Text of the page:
Do sign up now via This Link.
I do look forward to your attendance and feedback!
I had the good fortune to moderate a panel at last week's IBA Silicon Valley from Start-up to IPO / Exit Conference.
With entrepreneurs, venture capitalists, attorneys, and investment bankers from over 18 countries represented - from places as far afield as Switzerland, Singapore, and Spain (and Santa Monica and Silicon Valley!) - it was a truly international gathering.
Predictions were shared ranging from the outcome of the Scottish independence vote (incorrect) to Alibaba’s 1st day’s trading closing price (correct!), to animated discussions on the differing perspectives on Internet privacy in the U.S. and Europe.
But, the main thrust of the conference call was quite simple.
It was an inquiry, especially from the conference’s international attendees, as to how and why such an incredibly high percentage of the tech. start-ups that turn into “Unicorns” - businesses with exits via IPO or acquisition of greater than $1 Billion - emanate almost exclusively from the United States, and far more specifically from Silicon Valley.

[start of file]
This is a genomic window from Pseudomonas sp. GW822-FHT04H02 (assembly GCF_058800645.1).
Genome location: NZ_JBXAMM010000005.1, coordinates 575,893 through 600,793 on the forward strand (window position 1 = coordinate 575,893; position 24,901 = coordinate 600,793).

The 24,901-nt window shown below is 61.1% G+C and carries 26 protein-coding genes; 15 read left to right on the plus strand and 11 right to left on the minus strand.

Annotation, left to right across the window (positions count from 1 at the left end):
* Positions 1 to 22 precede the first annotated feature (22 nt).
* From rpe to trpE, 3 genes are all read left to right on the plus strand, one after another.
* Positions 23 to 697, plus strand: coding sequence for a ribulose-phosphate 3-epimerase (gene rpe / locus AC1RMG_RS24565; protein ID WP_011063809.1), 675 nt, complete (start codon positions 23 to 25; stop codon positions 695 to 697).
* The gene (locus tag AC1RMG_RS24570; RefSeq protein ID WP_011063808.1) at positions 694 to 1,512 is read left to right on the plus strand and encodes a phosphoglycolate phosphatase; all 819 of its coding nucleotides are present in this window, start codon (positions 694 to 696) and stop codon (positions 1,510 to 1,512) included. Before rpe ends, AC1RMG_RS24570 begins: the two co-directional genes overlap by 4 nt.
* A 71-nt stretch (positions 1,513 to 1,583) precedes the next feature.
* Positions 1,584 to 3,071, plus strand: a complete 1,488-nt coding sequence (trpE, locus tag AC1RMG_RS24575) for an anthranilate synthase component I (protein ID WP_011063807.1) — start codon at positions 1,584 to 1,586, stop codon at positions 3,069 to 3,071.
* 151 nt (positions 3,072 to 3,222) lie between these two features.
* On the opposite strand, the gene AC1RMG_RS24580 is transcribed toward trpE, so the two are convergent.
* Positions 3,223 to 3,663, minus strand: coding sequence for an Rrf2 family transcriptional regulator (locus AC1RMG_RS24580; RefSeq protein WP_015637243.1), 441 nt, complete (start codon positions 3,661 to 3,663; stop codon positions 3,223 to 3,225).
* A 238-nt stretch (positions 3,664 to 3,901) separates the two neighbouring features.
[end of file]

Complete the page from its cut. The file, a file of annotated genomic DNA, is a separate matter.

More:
How concentrated is this phenomenon? Well, as shared by Doug Gonsalves of Mooreland Partners, more than 70% of these Unicorns - names like Dropbox, Airbnb, Facebook, Splunk, Uber, Waze, LinkedeIn, and Palantir - were born and are headquartered in a “30 mile circle around San Francisco Airport.”
The “top down” effect of this cannot be overstated.
These huge exits and investor wins drive the fact that the Bay Area - with less than 6 million people - ingests close to 50% of all U.S. venture capital funding, which in turn is four times as much as in all of Europe.
This in turn drives an as large disparity in the number and quality of tech. startups and innovation emanating from various points on the globe.
Now, my perspective on this concentration has been mostly as an American businessman, as one that lives and works in Los Angeles (which may seem close to Silicon Valley, but to those who know both places can attest are worlds apart).
But visiting with entrepreneurs and executives from Europe, Israel, India, Singapore, and beyond brought the matter into much sharper relief.
Gil Arie of Foley Hoag shared the Israeli perspective - one where the best tech companies there as often as not are making the simple and powerful decision to move themselves (and their families) from across the globe for a Valley presence.